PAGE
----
So you have your brand new online community and need to encourage visitors to register, and registered members to post. One of the best ways of doing this is to create content yourself – ask questions, create a little controversy and never allow new threads to fail. You certainly don’t want to be anonymous, but you don’t want to appear desperate, either.
Desperation is not an attractive quality – it makes people feel awkward and doesn’t say much about your personality or character. Visitors and members of online communities can tell when an administrator is desperate, and they will not like it. If they see a desperate staff member, they will start to question why that individual is acting as they are – do they feel the community is failing? Do they feel members aren’t posting enough? Either way, if you act desperate you are not creating a positive environment within your online community.
Create content and encourage interaction without appearing desperate
You need to encourage interaction within your online community without appearing desperate. You can do this by observing the following five rules:
1) Do not create too many new threads
You will need to start new threads in order to ensure there is fresh content when your members return. However, they don’t want to see you creating every single new thread. Not only does this appear desperate, it can give your members the impression that they don’t need to create new threads themselves as this is your job. This is the exact opposite of what you want to achieve!
Encourage your members to start new threads themselves – if an existing thread starts to move off topic, encourage that poster to start a new thread with the point they just made. When you welcome new members, encourage them to start a new thread discussing any interests they mention. When you post a reply to a thread started by a new member, give them a confidence boost by telling them what a great topic they have just started.
2) Do not bombard members with questions
Questions are not conversations – they are conversation starters. It’s great to ask questions, and I strongly recommend you follow this strategy to encourage interaction in your community. However, you also need to listen to the answers you get back and then develop a conversation. Don’t just reply to their answers with fresh questions. You want to talk to your members – not interrogate them.
3) Keep out of their PM box
I like to send a personal welcome message via PM to all new forum members. This private message thanks them for joining, invites them to post an introduction thread and asks them to contact me should they ever have any questions, comments or suggestions. That is the only time I will ever PM a member unless they contact me first, or if they break the site rules.
A desperate community developer may be tempted to constantly PM members asking them to post, or thanking them for their posts. Don’t do this – if you do, instead of being a friendly community admin you will be a stalker.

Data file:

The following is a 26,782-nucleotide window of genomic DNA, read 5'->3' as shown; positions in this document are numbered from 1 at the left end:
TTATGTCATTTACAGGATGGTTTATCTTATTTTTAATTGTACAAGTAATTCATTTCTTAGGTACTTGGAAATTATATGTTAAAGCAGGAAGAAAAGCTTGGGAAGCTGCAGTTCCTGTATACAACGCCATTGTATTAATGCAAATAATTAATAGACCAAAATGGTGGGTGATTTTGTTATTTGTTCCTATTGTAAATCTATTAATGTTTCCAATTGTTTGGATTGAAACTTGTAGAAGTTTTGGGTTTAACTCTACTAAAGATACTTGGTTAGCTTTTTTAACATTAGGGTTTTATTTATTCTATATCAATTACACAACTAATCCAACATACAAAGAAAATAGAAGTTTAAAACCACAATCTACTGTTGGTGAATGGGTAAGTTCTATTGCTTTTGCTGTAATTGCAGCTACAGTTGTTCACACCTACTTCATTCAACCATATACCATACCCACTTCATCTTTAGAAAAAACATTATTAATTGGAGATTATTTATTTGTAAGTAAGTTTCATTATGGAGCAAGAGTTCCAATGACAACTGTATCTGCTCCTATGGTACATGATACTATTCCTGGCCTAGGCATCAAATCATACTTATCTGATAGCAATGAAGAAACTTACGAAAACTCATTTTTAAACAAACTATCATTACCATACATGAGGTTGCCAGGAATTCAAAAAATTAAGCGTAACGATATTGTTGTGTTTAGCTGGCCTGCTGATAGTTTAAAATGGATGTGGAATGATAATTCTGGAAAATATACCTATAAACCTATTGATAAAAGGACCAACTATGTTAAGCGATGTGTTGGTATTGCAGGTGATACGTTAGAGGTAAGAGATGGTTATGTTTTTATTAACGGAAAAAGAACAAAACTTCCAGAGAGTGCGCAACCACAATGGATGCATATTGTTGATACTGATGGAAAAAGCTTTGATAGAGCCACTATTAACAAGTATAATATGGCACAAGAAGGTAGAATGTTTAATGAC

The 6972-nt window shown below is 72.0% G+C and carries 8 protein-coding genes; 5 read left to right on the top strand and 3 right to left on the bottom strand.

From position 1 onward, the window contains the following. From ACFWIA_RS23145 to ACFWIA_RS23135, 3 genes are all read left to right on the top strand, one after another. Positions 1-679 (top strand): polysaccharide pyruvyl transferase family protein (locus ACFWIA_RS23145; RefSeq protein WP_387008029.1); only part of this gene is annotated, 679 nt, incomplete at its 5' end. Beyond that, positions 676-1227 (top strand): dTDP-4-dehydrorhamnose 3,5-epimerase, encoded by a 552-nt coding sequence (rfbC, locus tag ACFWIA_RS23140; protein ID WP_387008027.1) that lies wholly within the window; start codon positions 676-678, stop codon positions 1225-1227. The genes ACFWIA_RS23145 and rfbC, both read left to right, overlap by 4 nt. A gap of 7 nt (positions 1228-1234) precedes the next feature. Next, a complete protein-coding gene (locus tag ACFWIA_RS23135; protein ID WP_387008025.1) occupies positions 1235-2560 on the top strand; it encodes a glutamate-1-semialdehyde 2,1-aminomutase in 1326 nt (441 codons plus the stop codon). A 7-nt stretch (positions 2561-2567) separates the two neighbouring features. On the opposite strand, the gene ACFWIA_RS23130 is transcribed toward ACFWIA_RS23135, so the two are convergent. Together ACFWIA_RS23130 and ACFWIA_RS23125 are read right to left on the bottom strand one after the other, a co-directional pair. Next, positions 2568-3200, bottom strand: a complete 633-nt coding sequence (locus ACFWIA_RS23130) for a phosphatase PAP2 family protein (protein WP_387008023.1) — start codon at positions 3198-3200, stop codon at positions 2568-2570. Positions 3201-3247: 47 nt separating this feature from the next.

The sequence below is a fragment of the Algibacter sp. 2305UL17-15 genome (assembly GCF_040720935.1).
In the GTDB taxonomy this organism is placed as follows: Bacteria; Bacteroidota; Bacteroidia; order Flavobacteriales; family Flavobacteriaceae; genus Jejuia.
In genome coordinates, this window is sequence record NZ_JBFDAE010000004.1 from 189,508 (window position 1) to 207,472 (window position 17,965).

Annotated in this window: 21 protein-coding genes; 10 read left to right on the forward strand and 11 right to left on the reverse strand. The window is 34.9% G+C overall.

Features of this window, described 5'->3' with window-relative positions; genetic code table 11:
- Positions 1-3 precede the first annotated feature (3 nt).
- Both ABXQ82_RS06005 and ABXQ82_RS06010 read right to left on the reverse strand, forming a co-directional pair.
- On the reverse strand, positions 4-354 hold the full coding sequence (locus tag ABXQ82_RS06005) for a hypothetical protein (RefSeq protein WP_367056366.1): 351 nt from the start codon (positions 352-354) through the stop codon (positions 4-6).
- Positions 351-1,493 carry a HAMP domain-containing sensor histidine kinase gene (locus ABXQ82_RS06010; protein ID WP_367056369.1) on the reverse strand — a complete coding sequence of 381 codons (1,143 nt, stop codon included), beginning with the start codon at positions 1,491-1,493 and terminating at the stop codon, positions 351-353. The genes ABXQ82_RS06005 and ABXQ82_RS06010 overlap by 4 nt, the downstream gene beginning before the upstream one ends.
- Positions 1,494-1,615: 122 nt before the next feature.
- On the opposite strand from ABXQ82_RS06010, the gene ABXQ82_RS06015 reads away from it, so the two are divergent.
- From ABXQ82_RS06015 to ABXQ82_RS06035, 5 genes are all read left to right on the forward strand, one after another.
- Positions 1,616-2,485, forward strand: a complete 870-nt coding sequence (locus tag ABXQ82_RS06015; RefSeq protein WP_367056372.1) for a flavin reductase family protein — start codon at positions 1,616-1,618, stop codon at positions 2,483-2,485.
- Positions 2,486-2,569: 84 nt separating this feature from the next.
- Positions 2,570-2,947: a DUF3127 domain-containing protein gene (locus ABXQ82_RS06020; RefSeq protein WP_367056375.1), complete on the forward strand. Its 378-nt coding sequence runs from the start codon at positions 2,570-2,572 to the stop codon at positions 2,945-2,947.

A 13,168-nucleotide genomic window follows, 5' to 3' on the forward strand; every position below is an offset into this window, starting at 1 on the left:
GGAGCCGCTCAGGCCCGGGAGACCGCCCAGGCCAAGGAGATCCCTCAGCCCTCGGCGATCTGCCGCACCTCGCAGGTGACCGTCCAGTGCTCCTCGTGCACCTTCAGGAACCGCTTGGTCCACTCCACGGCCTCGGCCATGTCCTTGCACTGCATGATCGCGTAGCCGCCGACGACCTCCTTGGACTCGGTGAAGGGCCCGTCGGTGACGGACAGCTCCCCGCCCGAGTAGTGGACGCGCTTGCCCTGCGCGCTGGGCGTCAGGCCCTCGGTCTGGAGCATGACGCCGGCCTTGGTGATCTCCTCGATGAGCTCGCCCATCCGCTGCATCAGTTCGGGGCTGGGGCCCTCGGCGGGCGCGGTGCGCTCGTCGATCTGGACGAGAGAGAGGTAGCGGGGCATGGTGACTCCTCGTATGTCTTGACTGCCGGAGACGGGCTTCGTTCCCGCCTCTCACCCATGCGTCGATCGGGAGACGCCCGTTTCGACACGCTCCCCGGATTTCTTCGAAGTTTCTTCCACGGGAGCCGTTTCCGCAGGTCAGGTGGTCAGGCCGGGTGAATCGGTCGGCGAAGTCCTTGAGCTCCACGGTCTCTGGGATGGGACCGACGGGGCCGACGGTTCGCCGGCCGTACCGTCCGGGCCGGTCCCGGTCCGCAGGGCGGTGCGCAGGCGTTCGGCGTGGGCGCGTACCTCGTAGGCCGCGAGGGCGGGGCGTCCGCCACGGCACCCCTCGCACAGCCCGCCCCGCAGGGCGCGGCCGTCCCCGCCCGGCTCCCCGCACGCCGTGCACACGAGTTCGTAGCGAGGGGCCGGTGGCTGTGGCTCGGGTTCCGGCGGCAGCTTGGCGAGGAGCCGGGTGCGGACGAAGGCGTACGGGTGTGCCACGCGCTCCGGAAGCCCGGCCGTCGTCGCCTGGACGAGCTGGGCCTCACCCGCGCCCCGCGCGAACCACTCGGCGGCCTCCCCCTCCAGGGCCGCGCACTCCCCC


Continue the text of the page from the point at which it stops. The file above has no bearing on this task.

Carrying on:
4) Don’t beg members to promote your site
I have come across a number of forums where the admin writes a thread asking members to promote the site for them. This is a sign of desperation. Sure, you can encourage your members to spread the word amongst family and friends but as soon as you ask them to add your site to social networks or promote your community on their blogs, you are crossing a fine line between encouraging promotion and asking for it.
Members don’t want to be asked to promote your site. The will do so of their own accord if your community caters to their wants and needs. I used to work in customer service many years ago and would sometimes hear colleagues asking customers to send a thank you letter to their bosses so they would get praise from their managers. This is cringeworthy stuff – just don’t do it.
5) Don’t criticise your competitors
Businesses and individuals only criticise their competitors when they feel threatened by them. As soon as you start to say bad things about another community or website, you are sounding desperate and insecure. Not only that, but you might even be promoting that site to members who had never previously heard of it.
There is plenty of room online for more than one community in a given niche. Make sure you offer something unique, and be confident in what you offer. Accept the fact that there will always be competition and embrace it as a motivator – use the knowledge that you have competitors to pursue excellence. Don’t badmouth your competitors – it makes your community seem ugly and it makes you personally seem ugly.
Of course, it is very difficult to strike a balance between ignoring your community and getting too involved in it. You should be a visible presence. You should welcome new members. You should be posting from time to time, and creating new threads from time to time. You shouldn’t be pressuring your members to post, and you shouldn’t be the chief provider of content.
Be a visible presence, not an overwhelming one.
How do you encourage interaction without appearing desperate? Do you agree with the points I make in this article, or do you feel that a community developer needs to employ all methods possible to encourage activity? Have you been a member of a community where the staff came across as desperate and demanding? How did that make you feel? Share your thoughts, comments and experiences by leaving a comment below.